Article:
Prospero’s Puppets: A Tempest in a Box, with Instructions
Renaissance Man of the House
... we are such stuff as dreams are made on ...
Prospero’s Puppets is a 30-minute adaptation of Shakespeare’s The Tempest that uses puppets, objects and media devices, a playscript with visual cues, and an action score designed for ease-of-performance by small, gently-rehearsed groups. All the elements are assembled as a “kit” and are included in a box suggesting a huge book, out of which the performance is “unpacked” live.
The piece is devised by Michael R Caplan, with text adaptation is based on his self-produced, hour-long The Tempest Trailer (2012, The Citadel, Toronto). The graphic presentation of the script, drawing on Michael’s extensive background in page design and typography, suggests emotional, rhythmic and tonal cues for the performers. The movements and actions are simple, direct and evocative, employing stylistic modalities like choric gesture and presentational performance art – bringing to bear Michael’s experience in experimental theatre, contemporary dance and community-based events.
The puppets are created by Nell Coleman, puppet- and costume-maker for, among others, Toronto’s renowned Little Red Theatre Company, esteemed choreographer James Kudelka, and Poculi Ludique Societas, the Medieval & Renaissance Players of Toronto, in addition to having run her own costume company and founded a strolling puppet troupe. Contributing artists include Order of Canada recipient, choreographer David Earle, assisting with the movement score. Performers are drawn from the local communities, schools and organizations that book the production, with rehearsals directed by House of ShAkE.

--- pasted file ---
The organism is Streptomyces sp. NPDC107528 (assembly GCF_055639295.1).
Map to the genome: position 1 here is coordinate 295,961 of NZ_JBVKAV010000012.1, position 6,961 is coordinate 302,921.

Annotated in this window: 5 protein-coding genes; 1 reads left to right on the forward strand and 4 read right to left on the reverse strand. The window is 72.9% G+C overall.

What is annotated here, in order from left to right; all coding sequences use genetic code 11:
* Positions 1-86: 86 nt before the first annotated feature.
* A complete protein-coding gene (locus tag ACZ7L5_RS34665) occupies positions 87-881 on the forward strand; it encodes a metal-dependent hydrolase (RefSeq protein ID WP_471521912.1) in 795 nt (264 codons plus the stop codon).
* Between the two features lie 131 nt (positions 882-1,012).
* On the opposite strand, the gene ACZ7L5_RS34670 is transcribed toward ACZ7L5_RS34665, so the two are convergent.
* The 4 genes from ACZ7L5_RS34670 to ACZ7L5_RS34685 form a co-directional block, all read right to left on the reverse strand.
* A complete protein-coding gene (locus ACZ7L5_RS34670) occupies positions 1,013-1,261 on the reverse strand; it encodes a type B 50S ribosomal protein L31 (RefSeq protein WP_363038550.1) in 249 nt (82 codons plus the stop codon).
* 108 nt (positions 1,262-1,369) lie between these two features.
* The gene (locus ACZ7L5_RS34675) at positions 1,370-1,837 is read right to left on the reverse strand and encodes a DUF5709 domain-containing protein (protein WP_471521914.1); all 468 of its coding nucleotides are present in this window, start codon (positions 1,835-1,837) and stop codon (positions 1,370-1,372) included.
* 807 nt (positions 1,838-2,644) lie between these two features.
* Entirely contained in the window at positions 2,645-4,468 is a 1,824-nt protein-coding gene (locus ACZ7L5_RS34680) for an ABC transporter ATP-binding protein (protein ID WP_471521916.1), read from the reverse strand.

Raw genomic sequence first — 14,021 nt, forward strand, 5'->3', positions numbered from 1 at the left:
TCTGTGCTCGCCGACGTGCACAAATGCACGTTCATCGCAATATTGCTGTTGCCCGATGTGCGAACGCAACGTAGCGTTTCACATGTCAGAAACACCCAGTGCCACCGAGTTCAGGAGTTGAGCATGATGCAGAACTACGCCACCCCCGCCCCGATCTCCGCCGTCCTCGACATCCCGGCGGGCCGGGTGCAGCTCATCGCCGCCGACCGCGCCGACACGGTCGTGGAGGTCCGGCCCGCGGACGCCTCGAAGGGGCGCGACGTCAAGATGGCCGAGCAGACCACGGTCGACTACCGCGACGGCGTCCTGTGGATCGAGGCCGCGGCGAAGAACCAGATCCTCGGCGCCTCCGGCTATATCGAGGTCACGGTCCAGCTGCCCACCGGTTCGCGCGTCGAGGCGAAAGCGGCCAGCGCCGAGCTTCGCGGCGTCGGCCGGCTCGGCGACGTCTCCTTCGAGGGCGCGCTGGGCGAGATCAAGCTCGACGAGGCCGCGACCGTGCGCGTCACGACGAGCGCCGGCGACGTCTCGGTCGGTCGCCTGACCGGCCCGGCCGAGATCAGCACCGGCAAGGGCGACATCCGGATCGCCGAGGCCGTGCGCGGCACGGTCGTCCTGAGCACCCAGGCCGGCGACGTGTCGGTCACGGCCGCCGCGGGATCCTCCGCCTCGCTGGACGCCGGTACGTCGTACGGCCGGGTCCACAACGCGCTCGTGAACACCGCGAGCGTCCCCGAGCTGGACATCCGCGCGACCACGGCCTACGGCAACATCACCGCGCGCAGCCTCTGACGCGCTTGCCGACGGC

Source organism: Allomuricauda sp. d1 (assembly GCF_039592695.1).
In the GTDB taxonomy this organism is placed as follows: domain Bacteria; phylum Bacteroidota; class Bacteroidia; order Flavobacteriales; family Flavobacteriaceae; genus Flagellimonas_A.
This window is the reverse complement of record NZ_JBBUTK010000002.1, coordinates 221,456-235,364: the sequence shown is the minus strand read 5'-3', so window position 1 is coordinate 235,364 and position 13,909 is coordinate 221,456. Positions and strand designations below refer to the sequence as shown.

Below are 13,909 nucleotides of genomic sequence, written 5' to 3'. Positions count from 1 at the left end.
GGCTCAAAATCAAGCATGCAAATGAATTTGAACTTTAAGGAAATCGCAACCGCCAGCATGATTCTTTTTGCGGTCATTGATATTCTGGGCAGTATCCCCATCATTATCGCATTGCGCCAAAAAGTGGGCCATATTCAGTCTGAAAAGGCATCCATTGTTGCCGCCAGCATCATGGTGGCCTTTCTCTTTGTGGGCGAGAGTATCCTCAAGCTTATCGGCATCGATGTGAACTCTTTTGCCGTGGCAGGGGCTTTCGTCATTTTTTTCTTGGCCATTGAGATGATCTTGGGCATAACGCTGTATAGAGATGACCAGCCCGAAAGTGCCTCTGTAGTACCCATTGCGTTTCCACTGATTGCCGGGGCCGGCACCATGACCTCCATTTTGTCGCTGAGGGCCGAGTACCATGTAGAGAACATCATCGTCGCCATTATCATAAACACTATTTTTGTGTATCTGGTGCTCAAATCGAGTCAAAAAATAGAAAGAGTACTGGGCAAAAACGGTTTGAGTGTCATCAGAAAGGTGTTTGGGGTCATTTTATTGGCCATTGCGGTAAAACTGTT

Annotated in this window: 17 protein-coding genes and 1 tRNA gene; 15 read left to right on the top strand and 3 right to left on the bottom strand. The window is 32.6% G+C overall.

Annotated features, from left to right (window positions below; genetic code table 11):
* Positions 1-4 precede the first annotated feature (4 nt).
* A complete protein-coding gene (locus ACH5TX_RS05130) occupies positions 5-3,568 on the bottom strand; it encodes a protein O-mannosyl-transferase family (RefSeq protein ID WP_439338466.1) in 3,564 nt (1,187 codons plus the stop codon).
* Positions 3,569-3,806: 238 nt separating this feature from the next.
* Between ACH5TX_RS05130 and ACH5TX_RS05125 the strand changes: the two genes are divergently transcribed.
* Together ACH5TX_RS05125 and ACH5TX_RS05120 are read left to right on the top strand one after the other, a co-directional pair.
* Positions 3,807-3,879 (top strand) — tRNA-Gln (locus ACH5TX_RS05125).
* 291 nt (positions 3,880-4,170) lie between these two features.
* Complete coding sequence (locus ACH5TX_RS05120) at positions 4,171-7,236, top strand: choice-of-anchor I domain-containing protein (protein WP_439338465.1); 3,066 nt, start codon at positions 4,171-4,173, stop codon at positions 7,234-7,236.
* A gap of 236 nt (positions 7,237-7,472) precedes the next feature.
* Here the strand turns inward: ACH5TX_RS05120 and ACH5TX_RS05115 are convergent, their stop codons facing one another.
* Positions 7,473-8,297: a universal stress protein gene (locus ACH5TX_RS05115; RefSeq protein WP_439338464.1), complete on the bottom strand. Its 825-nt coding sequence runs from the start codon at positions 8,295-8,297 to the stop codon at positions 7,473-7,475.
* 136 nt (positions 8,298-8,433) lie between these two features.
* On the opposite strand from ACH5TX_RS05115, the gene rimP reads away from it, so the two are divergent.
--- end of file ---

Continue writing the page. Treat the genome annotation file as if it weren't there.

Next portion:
Long considered Shakespeare’s farewell to the theatre, The Tempest is a meditation on the shifting line between art and life, magic and reality. The story is colourfully and energetically told, relying especially on the metatheatrical aspects of this most metatheatrical of plays. For example, the puppets that represent the characters who become the magician’s “puppets” in the story are handed off from their original puppeteers, who continue to speak for them, to the performer playing Prospero, who now manipulates their every move.
Puppets are placed in front of changing backgrounds on tablet screens, making it clear that the virtuous shipwrecked characters perceive their island exile as lush and fertile, while the villains experience it as barren and inhospitable. Certain sections are presented completely on video, particularly the one meant to be most completely illusionary in the play, the Masque of the Goddesses that Prospero conjures for his daughter’s wedding. (In some of these pre-recorded segments, guest appearances by well-known personalities lend extra appeal for audiences and potential bookers.)
And Prospero’s book of spells, which he relies on for everything, is itself represented by the box out of which the show emerges in performance.
These components together form a solid armature for staging an intimate production requiring few additional materials, one that can be efficiently prepared and rehearsed, reliably performed by those with varying skill levels, and presented in all kinds of different contexts and venues. It is especially suitable for middle school students, but enchanting for audiences of all ages.
Prospero’s Puppets captures, in an innovative and accessible format, the conjunction of elemental powers and playful ideas that bring this beloved tragicomedy to life.
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